A BIG majority of people in Shetland are supportive of salmon farming, according to a poll carried out by Ipsos Scotland on behalf of the industry.
The poll also found Shetlanders are viewing salmon farming more favourably than people in other areas where salmon is farmed.
The findings were – unsurprisingly – welcomed by the industry.
Chief executive of trade body Salmon Scotland, former isles MSP Tavish Scott, said it did not come as a surprise to him that Shetland was the part of Scotland where local people were most strongly supportive of aquaculture.
“We conducted this independent research among our neighbours as it’s important that we listen to local communities, and this confirms that people in Shetland are incredibly supportive of salmon farming,” he said.
The poll revealed that those supporting salmon farming do so because the sector is providing jobs for local people and helping to improve the local economy.
The research, carried out at the beginning of February, sought the views of 1,000 adults across these five areas of Scotland, including 200 in Shetland.
The survey also found that 70 per cent of people in Shetland support farms in their local area, and just five per cent opposed this.
The findings were welcomed by the two remaining salmon producers that work in local inshore areas.
Scottish Sea Farms’ regional manager Richard Darbyshire said: “These new poll results suggest that salmon farmers’ ongoing drive to farm responsibly is increasingly acknowledged and respected, which is hugely reassuring to see and serves as further motivation to keep pushing the boundaries as to what more we can do with regards to sustainable practices.”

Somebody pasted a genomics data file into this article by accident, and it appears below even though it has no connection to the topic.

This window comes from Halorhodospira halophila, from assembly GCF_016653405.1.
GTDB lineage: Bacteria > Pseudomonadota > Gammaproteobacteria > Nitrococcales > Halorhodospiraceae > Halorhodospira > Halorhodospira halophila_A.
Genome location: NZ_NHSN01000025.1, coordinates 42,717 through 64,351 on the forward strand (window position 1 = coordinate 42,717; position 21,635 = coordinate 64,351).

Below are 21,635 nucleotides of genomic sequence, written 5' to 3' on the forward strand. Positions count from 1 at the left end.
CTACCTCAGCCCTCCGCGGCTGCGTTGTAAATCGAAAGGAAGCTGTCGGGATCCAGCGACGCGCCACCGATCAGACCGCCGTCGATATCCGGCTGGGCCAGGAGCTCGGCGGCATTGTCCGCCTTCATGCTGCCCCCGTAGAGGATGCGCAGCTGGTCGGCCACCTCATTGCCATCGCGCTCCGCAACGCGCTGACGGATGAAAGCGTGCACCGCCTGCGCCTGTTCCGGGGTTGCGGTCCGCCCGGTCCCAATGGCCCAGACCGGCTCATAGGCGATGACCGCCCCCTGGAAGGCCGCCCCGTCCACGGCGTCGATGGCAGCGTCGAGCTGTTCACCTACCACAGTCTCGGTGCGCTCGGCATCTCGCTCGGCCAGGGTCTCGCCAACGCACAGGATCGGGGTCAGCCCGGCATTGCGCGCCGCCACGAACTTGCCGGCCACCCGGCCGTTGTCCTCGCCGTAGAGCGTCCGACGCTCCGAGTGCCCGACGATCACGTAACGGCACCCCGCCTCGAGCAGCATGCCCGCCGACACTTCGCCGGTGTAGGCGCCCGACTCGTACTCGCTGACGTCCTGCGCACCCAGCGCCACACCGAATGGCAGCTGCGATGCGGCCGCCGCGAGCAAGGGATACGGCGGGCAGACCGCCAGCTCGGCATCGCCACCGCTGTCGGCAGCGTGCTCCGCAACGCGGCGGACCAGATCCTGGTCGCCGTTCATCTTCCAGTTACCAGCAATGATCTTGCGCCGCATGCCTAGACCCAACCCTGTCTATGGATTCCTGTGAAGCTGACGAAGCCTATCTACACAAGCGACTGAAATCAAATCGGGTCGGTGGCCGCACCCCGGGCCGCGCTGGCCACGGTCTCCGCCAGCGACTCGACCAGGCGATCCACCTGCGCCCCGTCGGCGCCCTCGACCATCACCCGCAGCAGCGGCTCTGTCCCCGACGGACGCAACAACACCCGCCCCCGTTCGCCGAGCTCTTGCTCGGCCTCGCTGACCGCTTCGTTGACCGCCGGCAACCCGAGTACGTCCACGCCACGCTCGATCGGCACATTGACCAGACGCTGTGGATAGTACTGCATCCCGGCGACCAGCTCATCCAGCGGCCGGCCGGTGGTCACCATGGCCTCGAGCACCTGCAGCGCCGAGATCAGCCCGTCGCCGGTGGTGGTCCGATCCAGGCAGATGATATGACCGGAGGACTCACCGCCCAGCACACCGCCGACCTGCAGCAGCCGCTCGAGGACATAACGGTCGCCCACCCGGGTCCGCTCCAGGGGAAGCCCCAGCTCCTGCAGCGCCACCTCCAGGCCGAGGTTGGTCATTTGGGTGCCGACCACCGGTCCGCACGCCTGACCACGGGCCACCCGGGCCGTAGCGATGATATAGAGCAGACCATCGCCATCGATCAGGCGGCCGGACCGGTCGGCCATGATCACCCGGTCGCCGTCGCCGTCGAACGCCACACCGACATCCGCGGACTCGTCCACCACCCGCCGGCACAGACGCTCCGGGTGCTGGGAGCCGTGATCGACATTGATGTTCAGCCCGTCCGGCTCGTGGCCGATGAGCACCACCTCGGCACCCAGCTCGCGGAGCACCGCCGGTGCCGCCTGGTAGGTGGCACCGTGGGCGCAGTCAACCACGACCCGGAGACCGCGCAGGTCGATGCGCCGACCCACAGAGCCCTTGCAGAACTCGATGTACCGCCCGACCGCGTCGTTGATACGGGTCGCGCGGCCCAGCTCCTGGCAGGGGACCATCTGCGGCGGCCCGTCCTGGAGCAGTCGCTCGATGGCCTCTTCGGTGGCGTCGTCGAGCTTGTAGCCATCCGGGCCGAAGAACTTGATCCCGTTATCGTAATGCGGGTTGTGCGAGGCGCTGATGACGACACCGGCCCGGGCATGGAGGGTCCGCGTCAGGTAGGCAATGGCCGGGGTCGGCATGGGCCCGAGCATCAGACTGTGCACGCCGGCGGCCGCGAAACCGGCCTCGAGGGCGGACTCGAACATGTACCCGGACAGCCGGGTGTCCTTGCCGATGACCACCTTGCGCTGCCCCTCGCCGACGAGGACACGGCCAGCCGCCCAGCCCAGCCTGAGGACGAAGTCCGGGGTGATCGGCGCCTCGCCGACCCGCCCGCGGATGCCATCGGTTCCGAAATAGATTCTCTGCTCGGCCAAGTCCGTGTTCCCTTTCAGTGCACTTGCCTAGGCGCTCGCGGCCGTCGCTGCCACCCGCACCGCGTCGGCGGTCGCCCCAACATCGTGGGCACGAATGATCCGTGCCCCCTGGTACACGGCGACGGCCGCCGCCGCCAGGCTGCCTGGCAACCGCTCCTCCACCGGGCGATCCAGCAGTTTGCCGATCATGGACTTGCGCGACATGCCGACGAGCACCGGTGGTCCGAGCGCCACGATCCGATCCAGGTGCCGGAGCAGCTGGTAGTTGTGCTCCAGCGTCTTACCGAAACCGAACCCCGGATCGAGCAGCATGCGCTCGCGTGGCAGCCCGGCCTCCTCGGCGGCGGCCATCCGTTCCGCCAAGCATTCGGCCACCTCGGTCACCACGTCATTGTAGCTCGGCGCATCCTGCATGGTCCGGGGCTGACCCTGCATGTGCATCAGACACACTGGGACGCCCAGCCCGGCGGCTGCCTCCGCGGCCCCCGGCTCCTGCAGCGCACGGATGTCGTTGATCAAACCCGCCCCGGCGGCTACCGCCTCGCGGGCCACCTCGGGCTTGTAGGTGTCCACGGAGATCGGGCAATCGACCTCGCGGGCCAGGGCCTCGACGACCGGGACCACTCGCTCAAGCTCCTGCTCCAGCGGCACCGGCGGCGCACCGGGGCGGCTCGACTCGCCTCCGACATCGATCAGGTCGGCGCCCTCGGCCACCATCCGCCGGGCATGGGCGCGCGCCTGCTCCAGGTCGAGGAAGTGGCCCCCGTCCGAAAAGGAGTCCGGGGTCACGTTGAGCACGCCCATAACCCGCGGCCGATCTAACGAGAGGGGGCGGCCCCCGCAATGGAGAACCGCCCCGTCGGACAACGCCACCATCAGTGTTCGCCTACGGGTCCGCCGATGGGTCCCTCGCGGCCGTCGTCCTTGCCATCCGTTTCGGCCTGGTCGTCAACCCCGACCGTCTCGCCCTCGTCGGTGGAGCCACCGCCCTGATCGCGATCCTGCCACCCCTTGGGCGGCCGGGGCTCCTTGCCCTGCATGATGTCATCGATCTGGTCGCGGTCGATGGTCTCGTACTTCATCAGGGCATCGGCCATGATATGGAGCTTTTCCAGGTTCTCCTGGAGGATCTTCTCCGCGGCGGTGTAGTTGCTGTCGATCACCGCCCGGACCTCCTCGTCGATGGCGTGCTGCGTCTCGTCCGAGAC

His colleague at Cooke Aquaculture, Colin Blair, added: “Cooke Aquaculture Scotland’s seawater sites are located exclusively in Orkney and Shetland and we are one of the Northern Isles’ largest employers.
“As a responsible salmon farmer, we work hard to create long-term, well-paid coastal jobs and share prosperity in the island communities we live and work in.”
Salmon farming supports around 10,000 jobs in Scotland, and overseas sales of salmon exceeded £600 million last year.
The almost 20,000 tonnes produced in Shetland, valued at £130 million, account for 20 per cent of the Scotland-wide share. The sector support 470 local jobs.
There has been, however, some long-standing concern from some quarters when it comes to the environmental impact of salmon farming.
The Scottish Greens for instance are keen to introduce a moratorium on the licensing of new farms and the expansion of existing ones until environmental and animal welfare concerns are addressed.
The industry meanwhile has concerns that the growth of salmon farming in Iceland and Scandinavia could squeeze the Scottish sector and hold back the economic potential for rural communities.
Professor Russel Griggs recently published a report for the Scottish Government recommending a change in the regulatory structure which would enable the sector to grow and better invest in the communities in which they are based.
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